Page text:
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A TIP FOR THE TOUR-CHALLENGED: MAYBE STAGEIT?

Like many artists dependent on touring for their livelihood, Old 97’s frontman Rhett Miller watched as the arrival of social distancing resulted in canceled dates and a negative impact on his projected earnings. Up to that point in his career, Miller never thought of himself as someone that would utilize livestreaming. However, with no other prospects on the horizon, Miller decided to give livestreaming a shot and did his first online show on Stageit.com.

Only two weeks after his first livestream, Miller is upbeat about his experience. Asked whether the money he is making livestreaming is really enough to compensate for the shortfall from his touring income, Miller goes on to say, “Right now the money I make on Stageit has exceeded what I make on the road, and not by a small margin.” 

As unique as Miller’s experience may seem, during these quarantimes his story is not an anomaly. According to Stageit founder Evan Lowenstein, in the year prior to COVID-19’s arrival, Stageit earned $500,000 in gross revenue. Fast forward to the present and Stageit has earned $500,000 in gross revenue in only the first four days of April.

“Artists are telling me how just one Stageit show is worth more than four shows on the road,” says Lowenstein, who adds that his company’s growth shows no signs of abating.

The virtual venue facilitates livestreamed performances that are akin to hanging backstage with your favorite artist, as opposed a fully produced concert experience. Shows on the platform are not archived and each act sets its own capacity. Ticket prices are also completely up to the artist’s discretion and range from a “pay what you can” option, to a fixed price that can be as low as $0.10. Fans pay in StageIt’s own currency, notes, and each note is worth $0.10.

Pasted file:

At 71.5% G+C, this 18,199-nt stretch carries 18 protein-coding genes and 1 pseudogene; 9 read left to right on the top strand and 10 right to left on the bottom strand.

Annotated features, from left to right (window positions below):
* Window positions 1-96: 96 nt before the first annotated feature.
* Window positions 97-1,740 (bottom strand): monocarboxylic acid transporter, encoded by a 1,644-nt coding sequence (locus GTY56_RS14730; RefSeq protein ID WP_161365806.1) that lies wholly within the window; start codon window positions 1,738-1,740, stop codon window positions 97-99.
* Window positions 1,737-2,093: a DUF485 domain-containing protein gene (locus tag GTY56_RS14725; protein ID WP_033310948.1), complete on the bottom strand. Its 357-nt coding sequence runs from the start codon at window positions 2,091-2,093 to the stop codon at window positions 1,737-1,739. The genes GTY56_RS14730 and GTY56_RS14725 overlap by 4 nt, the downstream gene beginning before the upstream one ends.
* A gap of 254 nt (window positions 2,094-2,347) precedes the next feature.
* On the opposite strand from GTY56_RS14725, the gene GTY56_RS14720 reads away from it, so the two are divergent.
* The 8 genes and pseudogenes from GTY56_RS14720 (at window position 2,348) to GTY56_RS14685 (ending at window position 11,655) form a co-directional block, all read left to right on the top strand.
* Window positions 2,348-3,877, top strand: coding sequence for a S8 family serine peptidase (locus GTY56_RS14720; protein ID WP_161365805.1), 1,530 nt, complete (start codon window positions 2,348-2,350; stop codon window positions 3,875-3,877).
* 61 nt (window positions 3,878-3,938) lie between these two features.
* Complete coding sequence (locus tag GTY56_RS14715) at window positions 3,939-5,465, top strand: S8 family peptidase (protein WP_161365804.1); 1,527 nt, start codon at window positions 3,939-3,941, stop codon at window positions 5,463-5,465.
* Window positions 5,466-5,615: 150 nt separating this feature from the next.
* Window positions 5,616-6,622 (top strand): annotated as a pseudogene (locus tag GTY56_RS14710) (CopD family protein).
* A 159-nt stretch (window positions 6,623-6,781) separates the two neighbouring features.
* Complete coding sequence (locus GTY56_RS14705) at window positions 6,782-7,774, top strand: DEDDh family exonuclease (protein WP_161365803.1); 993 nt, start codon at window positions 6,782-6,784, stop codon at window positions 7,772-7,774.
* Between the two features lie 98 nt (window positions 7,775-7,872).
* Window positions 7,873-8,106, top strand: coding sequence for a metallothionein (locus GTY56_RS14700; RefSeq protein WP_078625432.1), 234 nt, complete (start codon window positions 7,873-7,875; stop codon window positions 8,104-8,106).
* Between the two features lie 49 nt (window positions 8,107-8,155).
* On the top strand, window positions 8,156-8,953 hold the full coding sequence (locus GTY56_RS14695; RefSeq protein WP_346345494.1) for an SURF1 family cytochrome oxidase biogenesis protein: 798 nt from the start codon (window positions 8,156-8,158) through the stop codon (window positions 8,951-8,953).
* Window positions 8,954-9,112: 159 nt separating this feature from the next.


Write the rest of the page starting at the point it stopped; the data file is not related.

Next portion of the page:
The main revenue driver for Stageit artists is a virtual tip jar. Artists can incentivize tipping by offering unique merchandise as well as one-of-a-kind experiences such as an artist offering to shave his beard off for 10,000 notes ($1,000). Yes, that really happened.

Whether livestreaming will prove a temporary life raft or part of the new normal after the world opens back up is an open question. “Right now I think we are learning that so many of the things that we used to do, we can actually do virtually,” offers Miller. “Certainly, if the demand is anywhere near what it is now, Stageit will be a big part of what I do.”

Lowenstein echoes the sentiment. “Without question, livestreaming will remain part of the new normal,” he insists. “Artists are telling me that without even being asked.”

Now, then: What would you pay for an exclusive performance by the HITS All-Star Quarantine Kazoo Band?

 

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